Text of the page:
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Scenario #2: Operation Barbarossa, June 1941

Soviet Forces:

Armor -(11) Total:
(3) T-26 M33
(3) T-26 M39
(1) T-28
(1) BT-5
(2) BT-7
(1) OT-133 (Flamethrower)

AT Guns -(8) Total:
(6) 76.3 mm P obr 39
(2) others from the period

Infantry and Cavalry - (33 units with 107 "hit points" total):
(3) Paratroopers
(4) Guards squad
(4) Line Squad
(6) Recruits Squad*
(6) Militia Squad*
(6) Cavalry
(4) Partisan Group**

* "Killed" Militia Squads are returned to the Soviet Reserve. For every (2) Recruit Squads killed, return (1) to the Soviet Reserve.

**Partisan Groups begin in Soviet reserve. See rules below for their use.

(4) BA-20

(4) Anti-Tank Rifles

(6) Anti-Tank Mines
(5) Bunkers
(2) Foxholes

(1) Sturmovik Air Strike

(2) Rocket Artillery

76 cards plus 8 random special cards

German Forces:

Armor - 14 (20)* total:
(4) Leichter Panzersphewagen
(3)+2 STU-III B*
(1) PzKw II (F1) (Flamethrower)
(5)+3 PzKw 38 (t) A*
(1)+1 PzKw III G*

*(2) STU-III B, (3) PzKw 38 (t) A and (1) PzKw III G are returned to the German reserve when (if) initially "killed".

AT Guns - (10) total:
(5) 3.7cm PaK 35/36
(5) 5cm PaK 38

Infantry and Cavalry - (29) units with 120 "hit points":
(8) Waffen SS
(8) Veteran German Squad
(1) German Line Squad
(2) German Recruits Squad*
(4) German Cavalry
(6) German Luftwaffenfeld Squad (ahistorical - not "officially created until 1942 but included in this scenario to provide play balance).

*"Killed" German Recruits Squads are not removed from play but returned to the German Reserve.

(5) Mittlerer half tracks
(5) German Trucks
(3) SPH 250

(9) Panzerfaust
(2) Panzerschreck

(4) Foxholes
(2) Anti-Tank Mines

(3) German Rocket Artillery

(2) Stuka Air strike

(88 cards plus 8 random special cards)


Play on 4x5 grid with Germans occupying two ranks, Soviets three. Roll for terrain, 1 is hill/swamp, 2 is village/balka, 3 is wheatfield/woods (odd/even).

The Soviets draw 45 cards, and must observe an initial 2 unit stacking limit per position. In addition, during this initial set-up the Soviet player must place two units on each position. Once play begins, this limit is increased to the usual 3 units per position, except when new ranks are "created." Place cards face up in first two ranks (closest to enemy), face down in positions nearest the reserve.

THe Germans use the entire deck from the beginning of the scenario. They place cards with a 3 unit stacking limit per position. Only cards in the first rank closest to the enemy are revealed.


The Germans begin play with an initial "free" Air Strike and Artillery Barrage. German Player identifies one enemy position for an Air Strike and one for an Artillery Barrage, then rolls for each position. (German player does not expend cards for these attacks and cannot wait to see results of the first attack to determine placement of the second.)

German player then makes initial "play". On this first turn, German player receives (2) "plays" to simulate the surprise attack. On all subsequent turns, German player rolls 1d10 after first "play". On rolls of 5 or less he may take one additional "play".

The Soviet player plays as usual. At the end of his turn, he draws a card and keeps track of how many turns have passed. When he has taken his 15th turn, a new rank of cards is formed immediately to his rear. Roll as above for placement of terrain. He may immediately fill this rank with cards from his reserve AND those from what was previously the last rank (observing an initial 2 unit stacking limit), thus creating a 4x6 battlefield. "Revealed" units remain revealed.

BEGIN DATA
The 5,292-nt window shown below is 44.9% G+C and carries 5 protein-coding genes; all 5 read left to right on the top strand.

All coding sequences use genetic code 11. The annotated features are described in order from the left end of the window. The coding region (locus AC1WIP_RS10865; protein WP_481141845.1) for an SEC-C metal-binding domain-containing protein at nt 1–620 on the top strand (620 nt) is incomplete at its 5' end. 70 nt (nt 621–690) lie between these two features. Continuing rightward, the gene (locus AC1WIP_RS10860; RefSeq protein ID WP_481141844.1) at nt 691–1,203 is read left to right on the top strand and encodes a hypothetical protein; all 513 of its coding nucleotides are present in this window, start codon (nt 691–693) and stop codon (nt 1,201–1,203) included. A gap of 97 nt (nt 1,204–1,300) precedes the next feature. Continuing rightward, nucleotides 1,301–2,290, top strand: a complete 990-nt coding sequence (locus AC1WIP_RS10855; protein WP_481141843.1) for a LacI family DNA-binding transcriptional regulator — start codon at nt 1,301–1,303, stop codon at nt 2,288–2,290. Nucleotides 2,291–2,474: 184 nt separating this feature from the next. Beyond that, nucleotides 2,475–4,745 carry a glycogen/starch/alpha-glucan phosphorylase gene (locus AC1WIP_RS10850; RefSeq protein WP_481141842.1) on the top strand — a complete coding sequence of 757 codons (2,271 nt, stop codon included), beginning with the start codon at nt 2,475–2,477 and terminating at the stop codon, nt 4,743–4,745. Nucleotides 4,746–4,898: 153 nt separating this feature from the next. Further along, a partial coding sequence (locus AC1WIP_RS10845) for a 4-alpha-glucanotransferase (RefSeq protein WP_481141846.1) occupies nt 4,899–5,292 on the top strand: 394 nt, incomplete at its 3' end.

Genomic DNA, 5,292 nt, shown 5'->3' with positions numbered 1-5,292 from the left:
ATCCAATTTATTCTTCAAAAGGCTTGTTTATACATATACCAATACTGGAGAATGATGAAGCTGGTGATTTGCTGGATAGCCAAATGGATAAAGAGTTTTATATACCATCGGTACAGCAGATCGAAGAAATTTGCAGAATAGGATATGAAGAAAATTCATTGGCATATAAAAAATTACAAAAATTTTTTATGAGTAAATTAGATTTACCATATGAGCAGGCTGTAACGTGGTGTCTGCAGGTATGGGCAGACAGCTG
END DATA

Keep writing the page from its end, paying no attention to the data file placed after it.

If the German player occupies one or more of the positions in the last rank with a combat unit (not a truck, half-track, or scout car), the creation of the new rank is delayed until either (A) the Soviet player eliminates the German units in that position (he doesn't need to occupy the position), or (B) the Soviet player has taken his 20th turn and the German still occupies the position (Germans win!).

This exercise is repeated after the Soviet player's 30th turn (creating a 4x7 battlefield, with German victory at 35 turns), and the 45th turn (creating a 4x8 battlefield, with German victory at 50 turns). The game ends after the Soviet player's 60th turn.

To simulate guerilla resistance, the Soviet player gets (4) partisan units at the outset of game in addition to his initial draw. During any of his turns he may attempt to place ONE of these units anwhere on the battlefield with no "play" cost.

Success is determined by the following 1d10 roll:

Position with German Armor and/or any other units - 2 or less.
Position with German infantry/cavalry - 4 or less.
Position with only AT gun or other equipment - 6 or less.
Position empty - 7 or less.
Position with friendly units (including melee!) 8 or less.

Partisan units that fail the roll are not lost but remain in the Soviet player's reserve to be used at a later time. Partisan units that succeed immediately melee with enemy cards in that position. On subsequent turns they behave as normal units. Once "killed" they are removed from play.

Victory is achieved by the Germans if they can capture and hold two positions (survive one counter-attack from an adjacent position or the Soviet reserve) in the last rank of the Soviet position, or win by holding one position for 5 turns as above. The Soviets win by not losing.

Play Notes:

5/19/98 - Played solitiare. Germans were on the left, Russians on the right. The Germans had an ineffectual initial air/artillery salvo, followed by two immediate melee attacks on the top two positions. They quickly took the positions, however Soviet resistance did inflict damage, most notably taking out a tank and two or three German infantry. The Soviets countered by strengthening their second rank. With a swamp and village occupying the two middle positions of this rank, the Soviets placed bunkers filled with a mix of guard and militia/recruit units on the outer two postions, creating a formidable line of defense.

The Germans continued to press the attack and managed to take the village, then concentrated on the swamp. With foxholes dug into the swamp, the Soviet defense was tough, and the swamp made the Germans reluctant to enter with an armored or half-track unit. After several back and forth reinforcement, the Germans were able to take the swamp. They quickly placed their own foxholes and dug in.